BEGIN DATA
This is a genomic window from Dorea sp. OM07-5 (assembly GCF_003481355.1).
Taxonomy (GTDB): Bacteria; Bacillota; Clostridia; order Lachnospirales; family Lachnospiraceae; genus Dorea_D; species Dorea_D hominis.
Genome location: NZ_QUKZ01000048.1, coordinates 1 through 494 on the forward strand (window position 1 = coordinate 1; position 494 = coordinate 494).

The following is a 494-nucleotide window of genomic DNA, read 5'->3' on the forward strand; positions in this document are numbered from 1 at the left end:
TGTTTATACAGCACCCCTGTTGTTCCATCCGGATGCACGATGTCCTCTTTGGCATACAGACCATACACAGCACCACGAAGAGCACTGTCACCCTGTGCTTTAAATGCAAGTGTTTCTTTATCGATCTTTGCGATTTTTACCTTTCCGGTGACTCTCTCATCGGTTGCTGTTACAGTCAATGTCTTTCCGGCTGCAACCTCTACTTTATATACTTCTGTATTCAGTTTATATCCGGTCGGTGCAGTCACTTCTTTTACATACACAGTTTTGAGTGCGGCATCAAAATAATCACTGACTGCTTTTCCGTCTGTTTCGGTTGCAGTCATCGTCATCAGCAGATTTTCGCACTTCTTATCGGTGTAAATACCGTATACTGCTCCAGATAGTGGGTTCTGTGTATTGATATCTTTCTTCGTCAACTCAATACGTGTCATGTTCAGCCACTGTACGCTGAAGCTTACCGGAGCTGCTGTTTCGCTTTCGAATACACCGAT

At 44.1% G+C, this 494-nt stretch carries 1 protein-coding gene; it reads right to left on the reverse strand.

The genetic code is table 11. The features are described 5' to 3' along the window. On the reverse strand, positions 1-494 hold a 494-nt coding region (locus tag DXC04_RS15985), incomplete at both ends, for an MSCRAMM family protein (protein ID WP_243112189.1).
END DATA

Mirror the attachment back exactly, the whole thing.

This is a genomic window from Dorea sp. OM07-5 (assembly GCF_003481355.1).
Taxonomy (GTDB): Bacteria; Bacillota; Clostridia; order Lachnospirales; family Lachnospiraceae; genus Dorea_D; species Dorea_D hominis.
Genome location: NZ_QUKZ01000048.1, coordinates 1 through 494 on the forward strand (window position 1 = coordinate 1; position 494 = coordinate 494).

The following is a 494-nucleotide window of genomic DNA, read 5'->3' on the forward strand; positions in this document are numbered from 1 at the left end:
TGTTTATACAGCACCCCTGTTGTTCCATCCGGATGCACGATGTCCTCTTTGGCATACAGACCATACACAGCACCACGAAGAGCACTGTCACCCTGTGCTTTAAATGCAAGTGTTTCTTTATCGATCTTTGCGATTTTTACCTTTCCGGTGACTCTCTCATCGGTTGCTGTTACAGTCAATGTCTTTCCGGCTGCAACCTCTACTTTATATACTTCTGTATTCAGTTTATATCCGGTCGGTGCAGTCACTTCTTTTACATACACAGTTTTGAGTGCGGCATCAAAATAATCACTGACTGCTTTTCCGTCTGTTTCGGTTGCAGTCATCGTCATCAGCAGATTTTCGCACTTCTTATCGGTGTAAATACCGTATACTGCTCCAGATAGTGGGTTCTGTGTATTGATATCTTTCTTCGTCAACTCAATACGTGTCATGTTCAGCCACTGTACGCTGAAGCTTACCGGAGCTGCTGTTTCGCTTTCGAATACACCGAT

At 44.1% G+C, this 494-nt stretch carries 1 protein-coding gene; it reads right to left on the reverse strand.

The genetic code is table 11. The features are described 5' to 3' along the window. On the reverse strand, positions 1-494 hold a 494-nt coding region (locus tag DXC04_RS15985), incomplete at both ends, for an MSCRAMM family protein (protein ID WP_243112189.1).